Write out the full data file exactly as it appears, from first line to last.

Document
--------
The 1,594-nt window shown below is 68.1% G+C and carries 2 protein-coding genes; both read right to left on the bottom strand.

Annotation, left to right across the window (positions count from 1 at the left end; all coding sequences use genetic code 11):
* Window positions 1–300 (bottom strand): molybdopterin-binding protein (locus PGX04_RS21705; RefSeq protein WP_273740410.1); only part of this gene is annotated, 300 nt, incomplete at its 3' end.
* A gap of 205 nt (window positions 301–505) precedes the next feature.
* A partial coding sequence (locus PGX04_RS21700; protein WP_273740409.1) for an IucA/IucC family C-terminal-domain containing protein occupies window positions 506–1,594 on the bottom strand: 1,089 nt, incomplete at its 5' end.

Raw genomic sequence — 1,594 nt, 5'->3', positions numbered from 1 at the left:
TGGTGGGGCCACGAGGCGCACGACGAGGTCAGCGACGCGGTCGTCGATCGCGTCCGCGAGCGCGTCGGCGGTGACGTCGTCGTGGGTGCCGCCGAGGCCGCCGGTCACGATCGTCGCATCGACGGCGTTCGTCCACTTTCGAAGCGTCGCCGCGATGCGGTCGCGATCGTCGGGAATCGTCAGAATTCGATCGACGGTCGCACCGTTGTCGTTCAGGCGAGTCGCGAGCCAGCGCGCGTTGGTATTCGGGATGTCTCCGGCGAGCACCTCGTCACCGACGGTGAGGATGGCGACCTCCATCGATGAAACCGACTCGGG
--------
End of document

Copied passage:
The 1,594-nt window shown below is 68.1% G+C and carries 2 protein-coding genes; both read right to left on the bottom strand.

Annotation, left to right across the window (positions count from 1 at the left end; all coding sequences use genetic code 11):
* Window positions 1–300 (bottom strand): molybdopterin-binding protein (locus PGX04_RS21705; RefSeq protein WP_273740410.1); only part of this gene is annotated, 300 nt, incomplete at its 3' end.
* A gap of 205 nt (window positions 301–505) precedes the next feature.
* A partial coding sequence (locus PGX04_RS21700; protein WP_273740409.1) for an IucA/IucC family C-terminal-domain containing protein occupies window positions 506–1,594 on the bottom strand: 1,089 nt, incomplete at its 5' end.

Raw genomic sequence — 1,594 nt, 5'->3', positions numbered from 1 at the left:
TGGTGGGGCCACGAGGCGCACGACGAGGTCAGCGACGCGGTCGTCGATCGCGTCCGCGAGCGCGTCGGCGGTGACGTCGTCGTGGGTGCCGCCGAGGCCGCCGGTCACGATCGTCGCATCGACGGCGTTCGTCCACTTTCGAAGCGTCGCCGCGATGCGGTCGCGATCGTCGGGAATCGTCAGAATTCGATCGACGGTCGCACCGTTGTCGTTCAGGCGAGTCGCGAGCCAGCGCGCGTTGGTATTCGGGATGTCTCCGGCGAGCACCTCGTCACCGACGGTGAGGATGGCGACCTCCATCGATGAAACCGACTCGGG